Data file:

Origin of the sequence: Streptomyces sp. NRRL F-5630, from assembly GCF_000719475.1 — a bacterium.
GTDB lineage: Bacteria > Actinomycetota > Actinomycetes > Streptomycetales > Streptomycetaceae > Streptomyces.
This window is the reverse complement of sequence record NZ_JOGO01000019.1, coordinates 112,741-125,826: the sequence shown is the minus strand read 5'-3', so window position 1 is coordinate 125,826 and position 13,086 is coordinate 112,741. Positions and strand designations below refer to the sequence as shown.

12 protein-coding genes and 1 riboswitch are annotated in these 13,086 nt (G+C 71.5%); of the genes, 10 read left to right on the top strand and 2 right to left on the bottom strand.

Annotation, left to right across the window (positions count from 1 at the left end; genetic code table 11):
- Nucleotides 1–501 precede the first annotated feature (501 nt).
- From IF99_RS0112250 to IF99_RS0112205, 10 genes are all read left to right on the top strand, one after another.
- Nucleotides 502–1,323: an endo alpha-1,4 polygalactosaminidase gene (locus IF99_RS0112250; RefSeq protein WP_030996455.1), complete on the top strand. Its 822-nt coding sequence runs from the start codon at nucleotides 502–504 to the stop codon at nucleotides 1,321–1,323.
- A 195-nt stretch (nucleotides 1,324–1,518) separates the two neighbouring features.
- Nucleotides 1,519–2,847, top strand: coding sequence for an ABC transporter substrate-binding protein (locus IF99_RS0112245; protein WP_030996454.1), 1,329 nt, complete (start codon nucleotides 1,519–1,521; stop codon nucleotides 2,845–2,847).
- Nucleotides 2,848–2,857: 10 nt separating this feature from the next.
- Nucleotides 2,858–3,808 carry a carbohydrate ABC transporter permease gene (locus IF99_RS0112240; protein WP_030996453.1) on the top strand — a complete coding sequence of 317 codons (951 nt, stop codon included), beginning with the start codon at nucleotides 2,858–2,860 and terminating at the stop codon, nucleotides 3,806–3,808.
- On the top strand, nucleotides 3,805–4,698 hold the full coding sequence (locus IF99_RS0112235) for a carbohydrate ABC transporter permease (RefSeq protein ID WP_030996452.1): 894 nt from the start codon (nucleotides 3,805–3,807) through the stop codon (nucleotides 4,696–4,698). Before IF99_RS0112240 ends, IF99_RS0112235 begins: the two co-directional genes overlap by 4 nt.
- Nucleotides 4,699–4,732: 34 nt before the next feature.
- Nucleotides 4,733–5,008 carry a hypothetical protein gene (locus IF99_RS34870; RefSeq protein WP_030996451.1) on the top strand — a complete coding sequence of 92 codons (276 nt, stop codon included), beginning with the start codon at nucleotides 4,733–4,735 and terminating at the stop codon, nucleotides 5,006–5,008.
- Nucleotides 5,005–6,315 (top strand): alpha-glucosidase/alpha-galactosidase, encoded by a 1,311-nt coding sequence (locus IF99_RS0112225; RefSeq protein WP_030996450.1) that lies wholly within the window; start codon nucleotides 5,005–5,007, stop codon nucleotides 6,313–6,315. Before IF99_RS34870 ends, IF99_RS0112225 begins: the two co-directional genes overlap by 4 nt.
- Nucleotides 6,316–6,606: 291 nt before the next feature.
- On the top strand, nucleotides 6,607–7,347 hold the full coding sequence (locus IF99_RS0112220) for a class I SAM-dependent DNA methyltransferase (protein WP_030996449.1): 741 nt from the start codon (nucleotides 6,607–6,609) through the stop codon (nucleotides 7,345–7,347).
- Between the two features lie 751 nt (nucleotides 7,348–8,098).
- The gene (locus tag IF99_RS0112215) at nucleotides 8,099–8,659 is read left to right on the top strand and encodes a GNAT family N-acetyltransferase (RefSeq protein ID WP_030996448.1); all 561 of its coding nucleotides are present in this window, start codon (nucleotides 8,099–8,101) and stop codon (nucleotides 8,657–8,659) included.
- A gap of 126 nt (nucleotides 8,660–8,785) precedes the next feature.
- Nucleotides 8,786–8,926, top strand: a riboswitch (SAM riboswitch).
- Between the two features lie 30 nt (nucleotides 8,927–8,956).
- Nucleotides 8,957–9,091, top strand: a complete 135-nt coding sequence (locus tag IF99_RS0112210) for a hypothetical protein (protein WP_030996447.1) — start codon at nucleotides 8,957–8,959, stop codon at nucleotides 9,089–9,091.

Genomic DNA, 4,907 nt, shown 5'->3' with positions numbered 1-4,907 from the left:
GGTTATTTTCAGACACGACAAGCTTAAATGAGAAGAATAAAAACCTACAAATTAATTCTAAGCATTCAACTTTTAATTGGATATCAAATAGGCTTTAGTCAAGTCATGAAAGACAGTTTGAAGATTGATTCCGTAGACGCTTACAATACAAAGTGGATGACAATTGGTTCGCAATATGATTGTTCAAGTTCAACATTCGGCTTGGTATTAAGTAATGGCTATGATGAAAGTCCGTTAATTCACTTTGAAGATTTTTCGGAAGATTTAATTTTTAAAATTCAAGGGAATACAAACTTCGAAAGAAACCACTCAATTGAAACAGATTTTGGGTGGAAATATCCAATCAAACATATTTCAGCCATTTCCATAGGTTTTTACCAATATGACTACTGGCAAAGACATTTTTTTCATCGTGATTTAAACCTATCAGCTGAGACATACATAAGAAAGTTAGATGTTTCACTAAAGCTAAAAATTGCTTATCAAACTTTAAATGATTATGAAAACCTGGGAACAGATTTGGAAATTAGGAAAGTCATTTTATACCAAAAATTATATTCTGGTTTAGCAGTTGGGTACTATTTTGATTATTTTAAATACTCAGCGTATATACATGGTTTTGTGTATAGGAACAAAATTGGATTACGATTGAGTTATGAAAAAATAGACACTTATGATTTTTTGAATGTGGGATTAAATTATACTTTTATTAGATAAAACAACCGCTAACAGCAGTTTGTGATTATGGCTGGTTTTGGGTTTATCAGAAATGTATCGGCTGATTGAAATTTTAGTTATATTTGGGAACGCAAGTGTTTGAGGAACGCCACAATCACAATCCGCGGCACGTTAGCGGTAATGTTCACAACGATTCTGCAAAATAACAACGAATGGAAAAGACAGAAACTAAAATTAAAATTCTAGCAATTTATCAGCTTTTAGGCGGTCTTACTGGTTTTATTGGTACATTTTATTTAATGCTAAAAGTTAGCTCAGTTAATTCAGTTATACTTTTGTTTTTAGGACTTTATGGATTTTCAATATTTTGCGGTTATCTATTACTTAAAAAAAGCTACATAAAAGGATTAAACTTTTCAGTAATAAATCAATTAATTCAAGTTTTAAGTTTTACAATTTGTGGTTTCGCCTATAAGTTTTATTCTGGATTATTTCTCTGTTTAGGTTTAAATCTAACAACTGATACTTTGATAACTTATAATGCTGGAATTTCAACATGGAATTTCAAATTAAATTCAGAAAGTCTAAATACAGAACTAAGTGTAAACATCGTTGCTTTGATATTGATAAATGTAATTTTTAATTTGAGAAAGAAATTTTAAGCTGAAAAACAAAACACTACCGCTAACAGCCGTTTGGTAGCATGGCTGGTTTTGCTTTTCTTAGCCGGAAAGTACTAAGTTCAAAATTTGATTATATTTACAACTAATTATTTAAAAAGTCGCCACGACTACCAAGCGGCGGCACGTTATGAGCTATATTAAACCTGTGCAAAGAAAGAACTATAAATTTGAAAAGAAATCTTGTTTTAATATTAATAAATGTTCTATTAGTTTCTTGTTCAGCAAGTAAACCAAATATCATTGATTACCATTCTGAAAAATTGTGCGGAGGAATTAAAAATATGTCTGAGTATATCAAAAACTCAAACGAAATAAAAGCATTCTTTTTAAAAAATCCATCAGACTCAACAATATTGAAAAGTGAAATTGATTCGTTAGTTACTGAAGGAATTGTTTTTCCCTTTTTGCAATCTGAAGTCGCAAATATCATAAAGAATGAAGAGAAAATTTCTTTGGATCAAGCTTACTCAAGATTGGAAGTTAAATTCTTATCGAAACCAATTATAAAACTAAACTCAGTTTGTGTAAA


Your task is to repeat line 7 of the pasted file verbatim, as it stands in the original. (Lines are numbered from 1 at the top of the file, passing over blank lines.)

- From IF99_RS0112250 to IF99_RS0112205, 10 genes are all read left to right on the top strand, one after another.